Who Is Jackie Brown?
by Rachel Scott
It was Christmastime, four years ago, and we were going through some of grandma’s things. She had been gone for over a decade so my sister and I were delighted that our father let us rustle through her papers for the first time. Round robin of a few pictures of her young and beautiful and then I lifted the cover of a manuscript box.
By: Elmore Leonard
“Elmore Leonard sent your gram that. They were pen pals.”
I fingered the corners of the box, delicately, almost reverentially. Did I deserve to lift the first page?
I obviously had not seen the Tarantino film that shared my grandma’s name, Jackie Brown, nor read Rum Punch, the novel by Leonard that Tarantino adapted for the film. I’ve since read that he didn’t even have to change the dialogue, it was that good. My dad told me this, but beyond correlation, I was still unsure of how a letter from a very famous suspense writer ended up in the mailbox of my grandma in Fort Wayne, Indiana.
The moment when you realize that the adults around you have a life that exists beyond loving and tending to you, regardless of when that moment takes place, never fails to throw you off-balance. I had always thought of my grandma as the person who nurtured my literary sensibilities; she taught me to write shorthand then engaged me in abundant correspondence, ordered me a subscription to Stone Soup, a literary magazine written and illustrated by children, and awed me with the astonishing pace in which she would tear through a book, one a day at least, one cigarette butt after another crushed into a nearby ashtray. She was the one adult who, I felt, thought of me as an individual, a person with my own tastes and desires and treated me as such. I had always sensed she was brilliant and possessed a depth unlike other ‘old people’ I knew and witnessed a slew of neuroses only now, as an adult, I can begin to understand. But as a child, I couldn’t think much beyond finding it peculiar that she refused to go in the upstairs of our home or would lock herself in our powder room for half a day.
So even at 24, to imagine that my grandma was close to people beyond our family, albeit famous ones, was incredible to me, if not a little disorienting. Like many details of her life, this fascinating tidbit stayed shrouded in mystery until I decided to take a deep dive into the life of a woman who left me when I was 12. I would attempt to peel back the layers to the answer of the question, “Who is Jackie Brown?”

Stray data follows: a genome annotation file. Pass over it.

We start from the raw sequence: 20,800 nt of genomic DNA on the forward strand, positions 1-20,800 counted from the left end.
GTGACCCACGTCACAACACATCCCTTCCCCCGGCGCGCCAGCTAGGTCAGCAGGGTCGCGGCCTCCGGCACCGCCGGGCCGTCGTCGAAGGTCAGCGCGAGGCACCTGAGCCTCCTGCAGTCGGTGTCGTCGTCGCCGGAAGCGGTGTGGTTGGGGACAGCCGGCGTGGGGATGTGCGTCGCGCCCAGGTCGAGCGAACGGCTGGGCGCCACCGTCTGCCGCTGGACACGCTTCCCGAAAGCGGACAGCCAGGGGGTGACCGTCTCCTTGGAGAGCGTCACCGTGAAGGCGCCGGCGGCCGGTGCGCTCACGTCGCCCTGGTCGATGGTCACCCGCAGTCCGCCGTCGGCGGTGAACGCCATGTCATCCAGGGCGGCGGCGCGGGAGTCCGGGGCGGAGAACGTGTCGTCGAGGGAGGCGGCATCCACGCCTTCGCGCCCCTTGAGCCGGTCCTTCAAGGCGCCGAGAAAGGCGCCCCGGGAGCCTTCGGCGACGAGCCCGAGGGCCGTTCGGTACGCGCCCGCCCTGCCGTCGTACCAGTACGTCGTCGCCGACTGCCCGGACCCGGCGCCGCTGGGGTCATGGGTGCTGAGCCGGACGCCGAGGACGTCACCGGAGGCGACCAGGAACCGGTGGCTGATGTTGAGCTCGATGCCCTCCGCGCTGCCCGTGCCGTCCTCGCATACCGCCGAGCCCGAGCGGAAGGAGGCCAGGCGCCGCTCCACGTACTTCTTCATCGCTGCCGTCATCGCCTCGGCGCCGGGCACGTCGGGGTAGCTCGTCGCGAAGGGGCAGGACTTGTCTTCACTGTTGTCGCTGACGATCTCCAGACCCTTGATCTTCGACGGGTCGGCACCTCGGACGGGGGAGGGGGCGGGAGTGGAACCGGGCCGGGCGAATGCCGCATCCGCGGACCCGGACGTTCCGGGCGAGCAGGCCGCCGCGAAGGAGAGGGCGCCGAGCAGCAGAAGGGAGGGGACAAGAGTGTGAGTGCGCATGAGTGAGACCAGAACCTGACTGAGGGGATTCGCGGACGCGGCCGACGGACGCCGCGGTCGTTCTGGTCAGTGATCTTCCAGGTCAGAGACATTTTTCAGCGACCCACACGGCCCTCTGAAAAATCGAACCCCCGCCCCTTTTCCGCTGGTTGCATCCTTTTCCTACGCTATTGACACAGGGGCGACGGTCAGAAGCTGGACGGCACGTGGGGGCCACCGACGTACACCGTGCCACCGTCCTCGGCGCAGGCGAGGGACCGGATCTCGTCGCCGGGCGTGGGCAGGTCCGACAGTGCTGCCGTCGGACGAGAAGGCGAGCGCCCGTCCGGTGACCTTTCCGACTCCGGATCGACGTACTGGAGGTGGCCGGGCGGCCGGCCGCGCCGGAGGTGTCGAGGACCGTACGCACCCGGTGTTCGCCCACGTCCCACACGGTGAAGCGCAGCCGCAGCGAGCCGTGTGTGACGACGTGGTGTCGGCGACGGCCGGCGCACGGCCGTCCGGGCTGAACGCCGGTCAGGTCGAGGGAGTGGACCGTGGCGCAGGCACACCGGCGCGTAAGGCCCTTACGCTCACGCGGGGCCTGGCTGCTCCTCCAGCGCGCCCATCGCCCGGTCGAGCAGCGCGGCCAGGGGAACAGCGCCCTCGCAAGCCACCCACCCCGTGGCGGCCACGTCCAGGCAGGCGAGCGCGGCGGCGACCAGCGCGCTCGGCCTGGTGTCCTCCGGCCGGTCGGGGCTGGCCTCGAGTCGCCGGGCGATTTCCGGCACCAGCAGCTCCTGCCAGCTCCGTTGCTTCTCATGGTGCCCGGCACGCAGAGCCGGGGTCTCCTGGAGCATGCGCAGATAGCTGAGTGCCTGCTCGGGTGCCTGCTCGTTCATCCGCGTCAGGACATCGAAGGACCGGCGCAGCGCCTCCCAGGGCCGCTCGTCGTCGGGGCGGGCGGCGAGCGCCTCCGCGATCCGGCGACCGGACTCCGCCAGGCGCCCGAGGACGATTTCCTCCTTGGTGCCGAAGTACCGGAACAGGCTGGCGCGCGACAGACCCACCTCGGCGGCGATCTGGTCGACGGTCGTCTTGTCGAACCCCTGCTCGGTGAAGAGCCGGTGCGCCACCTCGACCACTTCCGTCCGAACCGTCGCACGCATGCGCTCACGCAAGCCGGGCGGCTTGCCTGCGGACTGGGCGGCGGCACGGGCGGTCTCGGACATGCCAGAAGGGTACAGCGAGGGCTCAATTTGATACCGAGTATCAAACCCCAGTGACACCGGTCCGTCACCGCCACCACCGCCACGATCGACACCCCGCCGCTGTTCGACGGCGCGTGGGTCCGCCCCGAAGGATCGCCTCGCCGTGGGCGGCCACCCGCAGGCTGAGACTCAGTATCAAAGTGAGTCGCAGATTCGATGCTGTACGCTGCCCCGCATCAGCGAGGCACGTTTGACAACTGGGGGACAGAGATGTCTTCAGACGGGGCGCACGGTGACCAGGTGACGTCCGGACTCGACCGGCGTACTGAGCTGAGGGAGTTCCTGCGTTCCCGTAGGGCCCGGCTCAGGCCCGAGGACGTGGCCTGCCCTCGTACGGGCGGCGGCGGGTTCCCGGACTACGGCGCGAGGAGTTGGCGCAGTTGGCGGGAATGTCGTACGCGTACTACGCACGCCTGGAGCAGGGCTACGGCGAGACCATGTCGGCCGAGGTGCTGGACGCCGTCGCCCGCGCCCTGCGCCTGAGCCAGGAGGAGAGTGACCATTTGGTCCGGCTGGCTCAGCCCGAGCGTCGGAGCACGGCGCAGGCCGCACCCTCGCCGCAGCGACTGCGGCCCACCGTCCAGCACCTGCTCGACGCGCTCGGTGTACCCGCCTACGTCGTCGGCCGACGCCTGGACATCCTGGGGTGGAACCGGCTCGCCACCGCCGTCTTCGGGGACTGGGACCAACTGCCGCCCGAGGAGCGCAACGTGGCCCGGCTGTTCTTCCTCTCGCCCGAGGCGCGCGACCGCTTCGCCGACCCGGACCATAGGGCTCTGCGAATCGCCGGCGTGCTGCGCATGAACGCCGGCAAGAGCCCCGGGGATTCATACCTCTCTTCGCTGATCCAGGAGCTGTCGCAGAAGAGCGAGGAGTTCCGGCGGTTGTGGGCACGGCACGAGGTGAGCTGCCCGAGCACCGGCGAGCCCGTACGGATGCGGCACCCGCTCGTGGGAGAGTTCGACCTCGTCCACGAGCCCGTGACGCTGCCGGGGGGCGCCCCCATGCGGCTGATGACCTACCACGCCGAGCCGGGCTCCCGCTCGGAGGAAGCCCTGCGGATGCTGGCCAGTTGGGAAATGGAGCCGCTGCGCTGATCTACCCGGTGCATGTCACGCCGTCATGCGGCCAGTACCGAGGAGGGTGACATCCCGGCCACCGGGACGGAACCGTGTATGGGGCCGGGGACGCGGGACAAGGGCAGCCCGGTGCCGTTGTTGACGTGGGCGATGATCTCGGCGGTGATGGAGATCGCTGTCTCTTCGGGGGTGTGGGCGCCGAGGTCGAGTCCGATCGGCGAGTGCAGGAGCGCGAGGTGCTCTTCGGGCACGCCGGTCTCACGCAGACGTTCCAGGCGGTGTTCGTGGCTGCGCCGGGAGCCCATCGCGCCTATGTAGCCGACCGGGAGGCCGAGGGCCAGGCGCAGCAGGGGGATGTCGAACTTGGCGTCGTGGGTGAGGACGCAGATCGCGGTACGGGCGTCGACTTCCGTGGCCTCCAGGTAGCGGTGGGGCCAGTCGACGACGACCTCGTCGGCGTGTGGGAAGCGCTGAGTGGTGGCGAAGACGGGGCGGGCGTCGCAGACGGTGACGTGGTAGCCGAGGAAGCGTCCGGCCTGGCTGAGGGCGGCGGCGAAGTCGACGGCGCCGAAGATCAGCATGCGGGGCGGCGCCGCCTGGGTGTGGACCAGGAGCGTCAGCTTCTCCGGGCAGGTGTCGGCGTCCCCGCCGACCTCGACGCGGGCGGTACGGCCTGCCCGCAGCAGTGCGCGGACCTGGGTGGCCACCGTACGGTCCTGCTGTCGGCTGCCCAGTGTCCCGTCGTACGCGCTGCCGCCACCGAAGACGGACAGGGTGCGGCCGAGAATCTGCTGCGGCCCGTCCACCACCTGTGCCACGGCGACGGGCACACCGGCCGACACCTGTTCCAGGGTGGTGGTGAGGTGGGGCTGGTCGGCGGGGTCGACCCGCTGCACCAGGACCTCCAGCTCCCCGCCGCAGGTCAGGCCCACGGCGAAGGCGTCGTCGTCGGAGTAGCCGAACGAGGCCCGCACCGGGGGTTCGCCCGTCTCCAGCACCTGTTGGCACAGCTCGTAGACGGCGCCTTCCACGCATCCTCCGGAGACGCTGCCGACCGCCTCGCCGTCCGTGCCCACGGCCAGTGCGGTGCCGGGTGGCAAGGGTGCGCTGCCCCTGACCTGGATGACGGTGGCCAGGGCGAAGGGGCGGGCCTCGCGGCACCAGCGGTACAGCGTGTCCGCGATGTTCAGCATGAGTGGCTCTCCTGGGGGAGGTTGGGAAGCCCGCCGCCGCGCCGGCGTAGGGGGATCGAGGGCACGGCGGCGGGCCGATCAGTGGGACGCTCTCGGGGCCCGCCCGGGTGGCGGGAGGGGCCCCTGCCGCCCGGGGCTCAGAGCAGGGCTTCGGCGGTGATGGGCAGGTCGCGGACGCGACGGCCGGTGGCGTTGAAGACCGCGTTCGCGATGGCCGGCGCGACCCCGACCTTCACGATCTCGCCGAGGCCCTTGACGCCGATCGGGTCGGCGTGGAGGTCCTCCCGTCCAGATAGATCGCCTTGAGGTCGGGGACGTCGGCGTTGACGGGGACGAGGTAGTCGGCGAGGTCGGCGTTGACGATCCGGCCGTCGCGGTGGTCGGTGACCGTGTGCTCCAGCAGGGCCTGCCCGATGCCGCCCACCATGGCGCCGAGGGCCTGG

White Man on Indian Land
My grandma and her family were one of the few families in the United States who didn’t feel the effects of the Great Depression. For the first 13 years of her life, Jackie and her three sisters were some of the only white faces in their hometown of Moenkopi, a Hopi village community surrounded by Navajo land in Tuba City, Arizona. After her sister Shirley and before Lila Pat, Gloria Jacqueline Barnes was born on July 15, 1925 in St. George, Utah while John and Olive Barnes were stationed as Schivwetts as educators for the Indian Service of the Department of the Interior. They were the sole white people on the Piute reservation.
Both Olive and John were born to families of homesteaders in Nebraska. John was one of 24 children, the youngest being Tad Lucas. She was the only one to have any interest in riding and became pretty good at it: she is the most famous female rodeo queen of all time, having ridden a bull in New York’s Madison Square Garden and the only person honored by all three Rodeo Halls of Fame (Lonn 87). You can buy a couple of different children’s books inspired by her life on Amazon.
John, however, chose a different path, taking his young bride Olive with him on service to Utah, Idaho, New Mexico, and Oklahoma before settling in Tuba City as the key educator for the region. Life on the reservation was as unique as the land that it clung to. “Harsh to the untrained eye,” and “isolated from city and suburb and noteworthy for its erratic precipitation and ubiquitous wind,” the Hopi land was as stark and dramatic as the struggles the community faced (Iverson 67). Entirely surrounded by Navajo land, the two groups were in a near constant antagonistic dispute over government allocation of land and its imposing educational system. In addition to his duties as principal of the Navajo Boarding School, John maintained the balance between pushing the government’s policies and fulfilling the needs of the Hopi community, despite their resistance to forceful changes. Jackie and her sisters attended the school where John and Olive taught adults and children, amidst classmates “clothed in little more than rags. Some were nude” (Jacobs 43).
Jackie and her sisters spent a lot of time alone. Several tiny pots that a young Jackie had dug out of the hard earth sit in our home today, relics of her time trying to connect to a land in which she was not necessarily welcome. The family was close and while relatives offered me many details of a warm and loving Olive, not much is said about John. Though he was alcoholic later in life that died before my dad was born, it’s unclear if those problems began on the reservation. It becomes the first fact of the family that I may never unearth.